The problem being that someone is going to take control of it by hook or by crook eventually. If it isn't someone whose name and bed location you know, it'll be someone you don't know either thing about.

"you do not want to be a deflationista. Deflations are horribly bad. A stable monetary system is what you want.

At this point we can't get to that without massive deflation. Anyway, you're the last person who should be economically advising anyone else, since:

"Deflations are bad because they hurt debtors and help creditors."

You're not even aware that debt is the source of most inflation. Debtors paying back creditors? Causes deflation with how our system works.

"No recorded vote on the $2 trillion deal. No Presidential seal on the podium to make Trump a lackey to either part of Congress. He was supposed to fail, oops."

Epic if he just ignored the whole bullshitshow and this is him yanking their chairs out.

Blogger VFM #7634 March 28, 2020 4:23 AM  

“If you owe the bank a million dollars, you’re in trouble, and the bank owns you.

If you owe the bank a billion dollars, the bank’s in trouble, and you own the bank.”

And guess who actually originated this saying...

Blogger Grooveware March 28, 2020 4:29 AM  

Thank God we come into money last year instead of buying fancy pants and lollipops we paid of the mortgage and other debts, today have no money but debt free for the first time in our lives and keeping it that way.

Blogger Gettimothy March 28, 2020 4:50 AM  

To put it bluntly, the Fed isn’t allowed to do any of this.

Muh principles. Hurrumph!



When the Fed was rightly alarmed by the current dysfunction in the fixed-income markets, they felt they needed to act. This was the correct thought.

Pilpul is muh other principle.




Blogger Brett baker March 28, 2020 6:44 AM  

The real problem is the rise in unemployment as people don't buy as they think things will be cheaper. Also, under a TRUE deflationary climate, wages also fall. Way too many gold bugs think, "Martha and I will make $60,000 a year, while bread falls to a nickel a loaf, gas a dime a gallon, and a house will cost $2,500!". No, more like you'll make $1,500 a year if prices fall that low.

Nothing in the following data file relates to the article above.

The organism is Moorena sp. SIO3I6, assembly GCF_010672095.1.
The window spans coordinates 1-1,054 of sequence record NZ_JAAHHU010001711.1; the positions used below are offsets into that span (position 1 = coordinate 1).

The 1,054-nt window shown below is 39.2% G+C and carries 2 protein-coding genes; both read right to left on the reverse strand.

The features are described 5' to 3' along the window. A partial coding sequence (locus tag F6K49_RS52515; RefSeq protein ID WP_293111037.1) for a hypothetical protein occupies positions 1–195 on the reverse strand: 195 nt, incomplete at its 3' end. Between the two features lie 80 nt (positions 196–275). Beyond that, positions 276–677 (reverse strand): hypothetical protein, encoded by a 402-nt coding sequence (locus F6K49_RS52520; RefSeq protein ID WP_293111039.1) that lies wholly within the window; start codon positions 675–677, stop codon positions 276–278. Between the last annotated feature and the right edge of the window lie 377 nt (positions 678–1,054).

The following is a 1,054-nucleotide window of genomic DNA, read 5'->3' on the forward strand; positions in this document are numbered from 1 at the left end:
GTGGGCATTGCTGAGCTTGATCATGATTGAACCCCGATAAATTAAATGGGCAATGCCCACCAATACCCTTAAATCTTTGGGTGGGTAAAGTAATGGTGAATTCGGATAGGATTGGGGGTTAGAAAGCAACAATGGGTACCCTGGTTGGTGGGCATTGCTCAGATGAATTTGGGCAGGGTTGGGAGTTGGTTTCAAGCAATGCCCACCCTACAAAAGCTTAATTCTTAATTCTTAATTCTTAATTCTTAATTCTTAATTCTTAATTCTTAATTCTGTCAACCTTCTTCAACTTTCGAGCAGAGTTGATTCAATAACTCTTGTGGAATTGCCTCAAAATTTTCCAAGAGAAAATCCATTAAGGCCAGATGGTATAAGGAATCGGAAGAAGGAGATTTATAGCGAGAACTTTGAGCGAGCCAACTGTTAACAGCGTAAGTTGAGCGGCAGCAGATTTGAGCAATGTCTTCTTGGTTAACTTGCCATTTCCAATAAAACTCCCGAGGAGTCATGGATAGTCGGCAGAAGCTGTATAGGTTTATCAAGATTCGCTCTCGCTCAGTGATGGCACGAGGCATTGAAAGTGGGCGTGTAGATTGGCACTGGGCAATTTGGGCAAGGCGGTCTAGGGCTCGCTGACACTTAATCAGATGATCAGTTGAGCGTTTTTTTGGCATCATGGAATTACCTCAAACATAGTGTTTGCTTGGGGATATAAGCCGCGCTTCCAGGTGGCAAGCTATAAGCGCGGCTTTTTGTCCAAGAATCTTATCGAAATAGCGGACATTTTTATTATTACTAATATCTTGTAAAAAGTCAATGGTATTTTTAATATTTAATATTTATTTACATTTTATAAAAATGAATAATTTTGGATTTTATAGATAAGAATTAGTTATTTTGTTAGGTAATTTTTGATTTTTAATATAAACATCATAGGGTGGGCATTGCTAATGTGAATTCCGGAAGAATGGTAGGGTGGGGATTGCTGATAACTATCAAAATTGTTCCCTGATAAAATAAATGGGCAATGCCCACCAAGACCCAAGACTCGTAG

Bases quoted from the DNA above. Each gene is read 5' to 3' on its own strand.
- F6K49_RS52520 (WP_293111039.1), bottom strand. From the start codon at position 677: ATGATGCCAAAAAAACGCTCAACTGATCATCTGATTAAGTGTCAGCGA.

Blogger Franz Lyonheart March 28, 2020 7:00 AM  

Crush

Maybe you can decipher this, Vox

It means exactly the same that Vox reported. He simply interprets it differently, or rather, that the benefits of US Treasury control over the Federal Reserve, which this arrangement "MAY" bring, if utilised correctly, will outweigh the potential downsides of debt expansion followed by inflation of the dollar.

I also have a question for Vox - I'm not entirely sure what you mean by "nationalising the Fed". I interpret it as putting the FRB directly under the control of the US government,as perhaps a department of the Treasury. I also understand that in conventional economics, the independence of the central bank from the government's finance ministry is considered a "good thing". E.g., independence of the Bundesbank from the German government, and (introduced by Gordon Brown iirc) the independence of the Bank of England from the UK government. Is the Fed/Washington arrangement similar in nature? Or is it fundamentally different from these European counterparts? Where could I read up on this topic, to educate myself better about how "central banking" works for different countries?

Blogger VD March 28, 2020 8:09 AM  

I also understand that in conventional economics, the independence of the central bank from the government's finance ministry is considered a "good thing".

Yes. And conventional economics also states that it doesn't matter how much domestic debt exists, or who owes whom. Conventional economics is completely wrong. There is zero advantage to an independent privately-owned bank pursuing its own interests rather than that of the nation whose money supply it controls... except for the owners of that bank and their friends.

Blogger VD March 28, 2020 8:11 AM  

But...VOX...you do not want to be a deflationista. Deflations are horribly bad.

Who said anything about "wanting" anything? Deflation is coming. Get your head out of your theoretical idealism and pay attention to what is actually happening.

No one, least of all the global economy, cares what you or I want.

Blogger Mathias March 28, 2020 8:25 AM  

@ Brett Baker

Think again, in an inflationary climate, people are chasing real goods in preference to money, because money loses value over time. This generally means that prices of goods rise before wages do, hurting the wage earner. In a deflationary environment, this still holds true, but in the opposite direction. The prices of goods lowers before wages do, gaining a benefit to the wage earner. Also note that no matter how deflationary things get, people still have to eat and maintain their homesteads and vehicles, so there is always money being spent, no matter how valuable it is to hold onto it.